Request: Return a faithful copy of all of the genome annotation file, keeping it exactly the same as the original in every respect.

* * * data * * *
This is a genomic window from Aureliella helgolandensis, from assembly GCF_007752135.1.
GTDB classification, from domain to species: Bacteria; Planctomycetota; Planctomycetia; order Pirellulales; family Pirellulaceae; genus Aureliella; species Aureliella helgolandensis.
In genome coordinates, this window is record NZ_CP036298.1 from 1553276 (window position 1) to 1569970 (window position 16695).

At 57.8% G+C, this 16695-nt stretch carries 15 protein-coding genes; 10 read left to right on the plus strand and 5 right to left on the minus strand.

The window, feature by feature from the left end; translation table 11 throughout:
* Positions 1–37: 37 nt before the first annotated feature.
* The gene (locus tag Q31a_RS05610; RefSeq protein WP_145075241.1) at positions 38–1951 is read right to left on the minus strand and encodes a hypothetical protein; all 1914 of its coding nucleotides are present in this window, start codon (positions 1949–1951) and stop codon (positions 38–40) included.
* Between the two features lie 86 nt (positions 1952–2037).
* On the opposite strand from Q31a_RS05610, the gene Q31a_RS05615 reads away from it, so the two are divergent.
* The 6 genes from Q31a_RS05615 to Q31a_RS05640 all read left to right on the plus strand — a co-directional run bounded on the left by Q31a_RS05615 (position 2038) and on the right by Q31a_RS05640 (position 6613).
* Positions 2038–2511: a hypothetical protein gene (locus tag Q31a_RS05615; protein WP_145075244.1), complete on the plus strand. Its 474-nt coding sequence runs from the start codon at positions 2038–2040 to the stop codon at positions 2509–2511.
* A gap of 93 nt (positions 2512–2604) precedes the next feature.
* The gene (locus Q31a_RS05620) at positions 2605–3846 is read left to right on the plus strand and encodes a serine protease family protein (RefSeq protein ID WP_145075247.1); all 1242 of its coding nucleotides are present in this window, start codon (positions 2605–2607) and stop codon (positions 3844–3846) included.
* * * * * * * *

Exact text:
This is a genomic window from Aureliella helgolandensis, from assembly GCF_007752135.1.
GTDB classification, from domain to species: Bacteria; Planctomycetota; Planctomycetia; order Pirellulales; family Pirellulaceae; genus Aureliella; species Aureliella helgolandensis.
In genome coordinates, this window is record NZ_CP036298.1 from 1553276 (window position 1) to 1569970 (window position 16695).

At 57.8% G+C, this 16695-nt stretch carries 15 protein-coding genes; 10 read left to right on the plus strand and 5 right to left on the minus strand.

The window, feature by feature from the left end; translation table 11 throughout:
* Positions 1–37: 37 nt before the first annotated feature.
* The gene (locus tag Q31a_RS05610; RefSeq protein WP_145075241.1) at positions 38–1951 is read right to left on the minus strand and encodes a hypothetical protein; all 1914 of its coding nucleotides are present in this window, start codon (positions 1949–1951) and stop codon (positions 38–40) included.
* Between the two features lie 86 nt (positions 1952–2037).
* On the opposite strand from Q31a_RS05610, the gene Q31a_RS05615 reads away from it, so the two are divergent.
* The 6 genes from Q31a_RS05615 to Q31a_RS05640 all read left to right on the plus strand — a co-directional run bounded on the left by Q31a_RS05615 (position 2038) and on the right by Q31a_RS05640 (position 6613).
* Positions 2038–2511: a hypothetical protein gene (locus tag Q31a_RS05615; protein WP_145075244.1), complete on the plus strand. Its 474-nt coding sequence runs from the start codon at positions 2038–2040 to the stop codon at positions 2509–2511.
* A gap of 93 nt (positions 2512–2604) precedes the next feature.
* The gene (locus Q31a_RS05620) at positions 2605–3846 is read left to right on the plus strand and encodes a serine protease family protein (RefSeq protein ID WP_145075247.1); all 1242 of its coding nucleotides are present in this window, start codon (positions 2605–2607) and stop codon (positions 3844–3846) included.